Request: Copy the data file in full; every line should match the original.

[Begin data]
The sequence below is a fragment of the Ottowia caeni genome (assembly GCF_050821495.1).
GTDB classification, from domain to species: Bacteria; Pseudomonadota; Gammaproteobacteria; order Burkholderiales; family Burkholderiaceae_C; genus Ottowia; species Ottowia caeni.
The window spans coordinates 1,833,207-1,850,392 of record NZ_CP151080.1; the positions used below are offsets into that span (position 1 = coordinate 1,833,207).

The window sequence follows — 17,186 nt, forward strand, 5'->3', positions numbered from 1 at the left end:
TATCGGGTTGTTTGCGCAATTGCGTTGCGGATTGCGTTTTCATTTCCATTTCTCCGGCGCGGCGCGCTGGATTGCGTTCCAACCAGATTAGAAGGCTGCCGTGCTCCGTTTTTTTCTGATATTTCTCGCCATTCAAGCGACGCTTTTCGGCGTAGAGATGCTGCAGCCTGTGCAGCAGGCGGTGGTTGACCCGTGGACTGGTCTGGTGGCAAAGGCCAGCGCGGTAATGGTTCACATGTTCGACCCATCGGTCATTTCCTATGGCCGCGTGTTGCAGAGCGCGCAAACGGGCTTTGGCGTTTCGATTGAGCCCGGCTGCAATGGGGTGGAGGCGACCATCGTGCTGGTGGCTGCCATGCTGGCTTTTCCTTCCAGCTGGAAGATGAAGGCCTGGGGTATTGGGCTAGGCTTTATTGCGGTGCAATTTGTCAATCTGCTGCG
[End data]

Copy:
The sequence below is a fragment of the Ottowia caeni genome (assembly GCF_050821495.1).
GTDB classification, from domain to species: Bacteria; Pseudomonadota; Gammaproteobacteria; order Burkholderiales; family Burkholderiaceae_C; genus Ottowia; species Ottowia caeni.
The window spans coordinates 1,833,207-1,850,392 of record NZ_CP151080.1; the positions used below are offsets into that span (position 1 = coordinate 1,833,207).

The window sequence follows — 17,186 nt, forward strand, 5'->3', positions numbered from 1 at the left end:
TATCGGGTTGTTTGCGCAATTGCGTTGCGGATTGCGTTTTCATTTCCATTTCTCCGGCGCGGCGCGCTGGATTGCGTTCCAACCAGATTAGAAGGCTGCCGTGCTCCGTTTTTTTCTGATATTTCTCGCCATTCAAGCGACGCTTTTCGGCGTAGAGATGCTGCAGCCTGTGCAGCAGGCGGTGGTTGACCCGTGGACTGGTCTGGTGGCAAAGGCCAGCGCGGTAATGGTTCACATGTTCGACCCATCGGTCATTTCCTATGGCCGCGTGTTGCAGAGCGCGCAAACGGGCTTTGGCGTTTCGATTGAGCCCGGCTGCAATGGGGTGGAGGCGACCATCGTGCTGGTGGCTGCCATGCTGGCTTTTCCTTCCAGCTGGAAGATGAAGGCCTGGGGTATTGGGCTAGGCTTTATTGCGGTGCAATTTGTCAATCTGCTGCG